In the Netherlands, Meissen porcelain is often regarded as high-class kitsch. Its sumptuous, often narrative style of decoration puts it at odds with the minimalistic and conceptual traditions of Modernism. In this exhibition, KAdE
seeks to challenge this prejudice and focus attention on the great sculptural, artistic and technical strengths of Meissen.
KAdE commissioned the Solid Objectives Idenburg Liu (SO IL) architectural office to design an ideal contemporary three-dimensional setting in which to present the porcelain.
In response, SO IL has designed 32 modern, geometrically shaped showcases in bright colours and with pointed tops. As well as showing off the fifty-plus Meissen objects to best advantage, these vitrines are autonomous works in their own right. As Florian Idenburg of SO IL explains, We wanted to come up with a strategy to help visitors take a fresh look at Meissen so that they could understand the pieces in a new way. By using the vitrine to upset conventional ways of looking at the works, we force viewers to redefine their relationship with them. Through the organisation of colour, form and material, we seek to reduce the objectness of the individual pieces in order to generate a more fluid and visceral perception. It is about a transition from object to experience, and the power of architecture to act as a mediator in that process.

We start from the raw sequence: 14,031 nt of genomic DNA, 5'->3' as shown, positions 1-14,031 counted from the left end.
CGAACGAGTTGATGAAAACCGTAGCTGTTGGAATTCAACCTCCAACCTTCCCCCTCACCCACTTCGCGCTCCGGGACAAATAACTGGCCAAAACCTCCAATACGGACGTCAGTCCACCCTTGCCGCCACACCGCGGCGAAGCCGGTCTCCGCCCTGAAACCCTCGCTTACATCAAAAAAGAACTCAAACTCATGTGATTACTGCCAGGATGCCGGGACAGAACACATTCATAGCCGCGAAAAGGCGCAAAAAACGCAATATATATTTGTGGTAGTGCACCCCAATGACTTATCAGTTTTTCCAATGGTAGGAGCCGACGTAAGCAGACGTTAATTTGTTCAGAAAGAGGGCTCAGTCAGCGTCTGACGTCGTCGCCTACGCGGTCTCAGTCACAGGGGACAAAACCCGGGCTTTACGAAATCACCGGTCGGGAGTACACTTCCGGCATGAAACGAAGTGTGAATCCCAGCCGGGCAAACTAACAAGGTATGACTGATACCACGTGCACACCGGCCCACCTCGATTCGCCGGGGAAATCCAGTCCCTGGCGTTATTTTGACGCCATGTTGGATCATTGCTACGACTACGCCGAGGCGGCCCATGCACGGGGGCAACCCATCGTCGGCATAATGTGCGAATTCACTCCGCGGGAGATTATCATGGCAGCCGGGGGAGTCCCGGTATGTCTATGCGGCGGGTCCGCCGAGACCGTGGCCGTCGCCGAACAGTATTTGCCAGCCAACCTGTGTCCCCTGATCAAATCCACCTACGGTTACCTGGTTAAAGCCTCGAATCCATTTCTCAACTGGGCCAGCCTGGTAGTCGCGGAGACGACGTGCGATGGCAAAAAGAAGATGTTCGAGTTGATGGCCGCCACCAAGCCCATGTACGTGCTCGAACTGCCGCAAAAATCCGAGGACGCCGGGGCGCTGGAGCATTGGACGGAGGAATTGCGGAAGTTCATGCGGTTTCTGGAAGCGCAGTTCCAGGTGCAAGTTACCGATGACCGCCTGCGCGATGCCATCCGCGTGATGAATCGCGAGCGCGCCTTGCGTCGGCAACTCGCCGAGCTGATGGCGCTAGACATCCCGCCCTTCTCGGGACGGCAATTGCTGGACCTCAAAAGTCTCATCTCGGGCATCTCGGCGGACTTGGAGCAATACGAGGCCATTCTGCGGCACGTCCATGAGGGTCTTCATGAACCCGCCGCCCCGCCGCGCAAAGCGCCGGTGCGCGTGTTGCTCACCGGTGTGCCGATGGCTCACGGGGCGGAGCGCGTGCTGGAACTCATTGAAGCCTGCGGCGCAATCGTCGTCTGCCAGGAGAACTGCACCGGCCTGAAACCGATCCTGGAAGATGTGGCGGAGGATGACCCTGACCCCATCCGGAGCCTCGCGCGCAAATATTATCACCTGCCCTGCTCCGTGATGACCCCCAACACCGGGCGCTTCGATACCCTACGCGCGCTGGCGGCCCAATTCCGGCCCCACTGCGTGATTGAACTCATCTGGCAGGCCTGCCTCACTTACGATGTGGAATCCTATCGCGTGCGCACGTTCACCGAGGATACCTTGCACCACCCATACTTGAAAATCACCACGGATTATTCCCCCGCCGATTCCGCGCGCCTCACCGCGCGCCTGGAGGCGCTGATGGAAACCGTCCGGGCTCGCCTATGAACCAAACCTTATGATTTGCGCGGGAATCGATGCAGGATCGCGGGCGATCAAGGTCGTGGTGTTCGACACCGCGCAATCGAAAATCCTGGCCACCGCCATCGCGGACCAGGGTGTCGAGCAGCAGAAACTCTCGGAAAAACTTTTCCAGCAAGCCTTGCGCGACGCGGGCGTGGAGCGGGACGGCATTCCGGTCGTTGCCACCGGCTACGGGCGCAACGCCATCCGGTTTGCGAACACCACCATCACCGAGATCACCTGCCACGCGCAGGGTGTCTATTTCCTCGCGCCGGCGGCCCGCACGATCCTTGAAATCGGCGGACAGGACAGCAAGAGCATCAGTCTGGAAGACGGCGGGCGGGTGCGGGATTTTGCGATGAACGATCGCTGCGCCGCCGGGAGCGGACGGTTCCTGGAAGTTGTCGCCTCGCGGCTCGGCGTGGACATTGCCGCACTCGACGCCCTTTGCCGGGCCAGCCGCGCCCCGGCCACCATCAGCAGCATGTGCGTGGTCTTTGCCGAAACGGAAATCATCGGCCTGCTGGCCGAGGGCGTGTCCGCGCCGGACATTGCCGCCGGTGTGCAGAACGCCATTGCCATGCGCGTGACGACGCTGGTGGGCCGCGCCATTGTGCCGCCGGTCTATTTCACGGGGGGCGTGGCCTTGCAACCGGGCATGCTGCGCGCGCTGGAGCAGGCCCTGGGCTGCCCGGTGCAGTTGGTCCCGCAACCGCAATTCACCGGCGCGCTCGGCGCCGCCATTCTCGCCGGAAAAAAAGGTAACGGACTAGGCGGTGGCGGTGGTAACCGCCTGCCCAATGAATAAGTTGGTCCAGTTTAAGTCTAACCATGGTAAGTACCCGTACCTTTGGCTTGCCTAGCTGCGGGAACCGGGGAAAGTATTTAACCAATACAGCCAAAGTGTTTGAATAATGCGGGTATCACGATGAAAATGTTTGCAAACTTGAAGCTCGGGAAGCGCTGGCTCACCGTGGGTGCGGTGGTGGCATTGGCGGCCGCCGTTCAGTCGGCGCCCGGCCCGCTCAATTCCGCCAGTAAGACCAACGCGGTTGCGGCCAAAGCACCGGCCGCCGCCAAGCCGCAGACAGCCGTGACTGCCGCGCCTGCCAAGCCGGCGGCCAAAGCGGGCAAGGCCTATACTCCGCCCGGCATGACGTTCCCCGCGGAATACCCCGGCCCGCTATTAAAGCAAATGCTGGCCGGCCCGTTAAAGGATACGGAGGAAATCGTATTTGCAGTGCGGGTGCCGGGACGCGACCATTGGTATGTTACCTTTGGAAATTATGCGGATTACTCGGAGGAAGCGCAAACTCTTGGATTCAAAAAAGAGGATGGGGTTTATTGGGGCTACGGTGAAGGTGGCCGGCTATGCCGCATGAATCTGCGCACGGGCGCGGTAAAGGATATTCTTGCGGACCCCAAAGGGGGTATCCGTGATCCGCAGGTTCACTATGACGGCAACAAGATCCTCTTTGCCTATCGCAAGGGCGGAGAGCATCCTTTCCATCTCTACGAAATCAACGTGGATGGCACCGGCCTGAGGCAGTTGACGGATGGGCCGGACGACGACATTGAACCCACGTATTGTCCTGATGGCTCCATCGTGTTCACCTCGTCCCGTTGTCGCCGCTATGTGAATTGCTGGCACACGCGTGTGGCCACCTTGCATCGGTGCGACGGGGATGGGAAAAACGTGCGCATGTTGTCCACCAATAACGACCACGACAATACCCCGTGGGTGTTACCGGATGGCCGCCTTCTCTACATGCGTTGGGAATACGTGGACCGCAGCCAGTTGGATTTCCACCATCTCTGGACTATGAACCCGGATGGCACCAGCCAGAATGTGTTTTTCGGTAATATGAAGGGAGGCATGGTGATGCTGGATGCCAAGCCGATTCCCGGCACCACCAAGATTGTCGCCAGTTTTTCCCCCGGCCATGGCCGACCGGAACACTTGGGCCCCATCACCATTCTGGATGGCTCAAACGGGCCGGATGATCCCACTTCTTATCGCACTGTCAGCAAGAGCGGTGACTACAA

The porcelain in the exhibition has been drawn from a number of sources, including the Von Klemperer collection, the Meissen factory collection and various private collections in England and Germany.
Von Klemperer collection
Gustav von Klemperer was a Dresden-based Jewish banker and collector who owned one of the finest pre-war collections of Meissen in private hands. It included over 800 items, mostly dating from the 18th century. During the Second World War, his collection was confiscated by the Nazis, crated up and stored in the hills outside Dresden. When Dresden was bombed by the allies in 1945, the entire collection had just been brought in to the city from the hills to the west. Acting against orders, the truck driver decided to leave his vehicle overnight in the courtyard of the royal palace. The devastating bombing raid of that night reduced the building to ruins. The post-war Communist regime left the ruin untouched. In 1951, a labourer discovered the battered cases of porcelain among the rubble. It quickly became clear that they contained the Von Klemperer collection (or part of it). Following the reunification of Germany in 1991, 83 pieces were returned to Von Klemperers heirs. They donated 63 of them to the Staatliche Kunstsammlungen Dresden (SKD) for inclusion in the institutions renowned porcelain collection; the rest were auctioned off by Christies.
A few years ago, further items from the Von Klemperer collection were discovered in the SKD depots. The pieces were returned to the family and auctioned off in 2010 by Bonham's Fine European Ceramics in London. Although almost all the items in the auction had been damaged by the bombing (many seriously so), they sold for extraordinarily high sums. The exhibition at KAdE will feature a number of them, including a Temple of Minerva table decoration (c. 1747), the figure of a Turk (c. 1745) and a nodding pagoda (c. 1745).
The exhibition also includes pieces from the Meissen factory collection which were produced in the 19th or 20th century but based on 18th-century models. Among these are various Commedia dellarte figures (Brighella, Gondoliere, Arlecchino, Beltramo and Avvocato).